Personnel will be oiling eggs in May and June

By Gail Peckler-Dziki
Correspondent

The Canada goose is a common sight — and sound — in southeastern Wisconsin year-round. In the spring, one can notice them walking around near any body of fresh water, including roadside swamps.

The birds like the beaches and short grass areas surrounding lakes in this area.

But these beaches and grassy places also happen to be recreational spots for humans. And while people often put trash in the proper receptacles, geese do not. They drop their droppings where they will.

Geese droppings are fecal material and contain numerous bacteria, including harmful E-coli. According to the website goobyegeese.net, while some E-coli strains cause vomiting and diarrhea, other strains can cause more serious illnesses such as gastroenteritis, neonatal meningitis and Crohn’s disease.

These droppings also can contain salmonella, campylobacter, histoplasmosis, coccidia and giardia.

All can cause fever, diarrhea, abdominal cramps and flu-like symptoms.

A single goose produces between 1 and 1.5 pounds of droppings daily. Enough geese, and the droppings could cover the beach, rendering it unusable.

Municipalities test the water at the beaches for E-coli and other bacteria and often are forced to close them to prevent anyone from swimming in contaminated water.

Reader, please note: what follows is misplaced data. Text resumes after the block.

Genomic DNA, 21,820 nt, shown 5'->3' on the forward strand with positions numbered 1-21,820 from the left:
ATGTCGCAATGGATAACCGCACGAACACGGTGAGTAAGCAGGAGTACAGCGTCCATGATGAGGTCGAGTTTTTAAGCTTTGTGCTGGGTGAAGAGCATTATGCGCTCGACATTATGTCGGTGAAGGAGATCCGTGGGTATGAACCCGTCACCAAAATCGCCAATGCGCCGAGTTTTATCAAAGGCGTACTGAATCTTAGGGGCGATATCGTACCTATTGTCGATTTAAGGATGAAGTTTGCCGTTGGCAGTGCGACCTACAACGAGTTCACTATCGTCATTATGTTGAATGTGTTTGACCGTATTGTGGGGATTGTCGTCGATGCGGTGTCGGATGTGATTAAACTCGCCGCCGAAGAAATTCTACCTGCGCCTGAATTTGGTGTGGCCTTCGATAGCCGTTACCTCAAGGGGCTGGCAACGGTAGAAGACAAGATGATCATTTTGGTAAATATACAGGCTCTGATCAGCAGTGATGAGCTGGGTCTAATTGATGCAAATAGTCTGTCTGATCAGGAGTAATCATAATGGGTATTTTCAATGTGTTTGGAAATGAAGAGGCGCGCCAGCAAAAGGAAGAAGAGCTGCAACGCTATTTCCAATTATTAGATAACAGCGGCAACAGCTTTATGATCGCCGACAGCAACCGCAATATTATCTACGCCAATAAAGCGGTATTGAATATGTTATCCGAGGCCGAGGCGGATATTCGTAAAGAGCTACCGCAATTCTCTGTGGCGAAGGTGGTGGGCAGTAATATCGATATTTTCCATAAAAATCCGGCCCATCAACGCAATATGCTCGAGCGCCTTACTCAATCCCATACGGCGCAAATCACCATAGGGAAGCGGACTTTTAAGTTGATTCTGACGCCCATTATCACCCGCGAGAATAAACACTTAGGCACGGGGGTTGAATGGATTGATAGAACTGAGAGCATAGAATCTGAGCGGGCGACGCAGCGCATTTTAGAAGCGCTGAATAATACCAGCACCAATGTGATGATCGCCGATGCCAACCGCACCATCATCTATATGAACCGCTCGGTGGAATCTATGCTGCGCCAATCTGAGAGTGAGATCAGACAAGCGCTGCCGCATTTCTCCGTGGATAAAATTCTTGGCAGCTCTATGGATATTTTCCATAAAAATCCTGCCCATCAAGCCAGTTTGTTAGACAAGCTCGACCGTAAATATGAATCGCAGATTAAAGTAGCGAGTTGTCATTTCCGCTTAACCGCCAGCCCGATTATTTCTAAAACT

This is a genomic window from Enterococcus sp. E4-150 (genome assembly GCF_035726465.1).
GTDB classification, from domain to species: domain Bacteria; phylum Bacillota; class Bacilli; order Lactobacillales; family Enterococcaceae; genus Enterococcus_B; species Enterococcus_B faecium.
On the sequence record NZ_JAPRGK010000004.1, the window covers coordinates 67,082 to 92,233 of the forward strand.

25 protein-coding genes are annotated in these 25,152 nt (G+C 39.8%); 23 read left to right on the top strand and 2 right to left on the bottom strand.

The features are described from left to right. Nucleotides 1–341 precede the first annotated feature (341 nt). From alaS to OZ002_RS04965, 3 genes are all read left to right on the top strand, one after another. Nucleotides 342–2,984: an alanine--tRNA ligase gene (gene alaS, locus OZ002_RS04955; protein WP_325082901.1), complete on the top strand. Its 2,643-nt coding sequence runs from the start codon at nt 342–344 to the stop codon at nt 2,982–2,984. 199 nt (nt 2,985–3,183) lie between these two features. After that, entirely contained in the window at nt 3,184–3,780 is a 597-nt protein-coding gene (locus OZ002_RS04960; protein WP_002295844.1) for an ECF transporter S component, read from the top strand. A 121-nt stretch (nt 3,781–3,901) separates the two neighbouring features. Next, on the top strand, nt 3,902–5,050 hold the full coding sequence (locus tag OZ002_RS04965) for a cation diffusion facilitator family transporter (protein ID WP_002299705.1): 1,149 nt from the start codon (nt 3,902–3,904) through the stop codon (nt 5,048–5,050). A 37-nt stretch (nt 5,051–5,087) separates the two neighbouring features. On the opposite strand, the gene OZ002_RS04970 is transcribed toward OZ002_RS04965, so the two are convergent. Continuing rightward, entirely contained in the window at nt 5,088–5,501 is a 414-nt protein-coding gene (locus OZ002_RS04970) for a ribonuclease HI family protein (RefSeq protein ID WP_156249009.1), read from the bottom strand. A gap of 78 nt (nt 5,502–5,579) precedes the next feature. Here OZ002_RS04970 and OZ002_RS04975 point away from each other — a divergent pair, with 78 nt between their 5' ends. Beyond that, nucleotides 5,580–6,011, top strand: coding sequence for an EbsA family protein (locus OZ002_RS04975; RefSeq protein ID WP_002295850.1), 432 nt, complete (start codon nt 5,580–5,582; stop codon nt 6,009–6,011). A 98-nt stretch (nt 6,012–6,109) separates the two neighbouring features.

Many municipalities have developed programs to help control the Canada goose populations in their areas.

Such programs require permits and oversight from the Wisconsin Department of Natural Resources and offer recommendations about how to control the goose population.

Village of Paddock Lake personnel will be out on the water and around the beaches soon to treat goose eggs to prevent them from hatching.

“The best way to control the goose population is to treat the eggs with vegetable oil,” Paddock Lake Village Administrator Tim Popanda said. “That suffocates the eggs, and by the time the nesting pair realize the eggs won’t hatch, it is too late for them to lay another clutch.”

Another avenue is to break the eggs, and that means timing is everything. If the eggs are broken too soon, the pair just lay another clutch. There will be fewer eggs, but they will lay more.

So when Paddock Lake residents see boats moving through the cattail portion of the lake and other places close to shore from May 1 to June 30, they should know that village personnel are spraying canola oil on goose eggs.

While rules have changed for private lands, the village is required to obtain the necessary permits and file the required reports.

 
 

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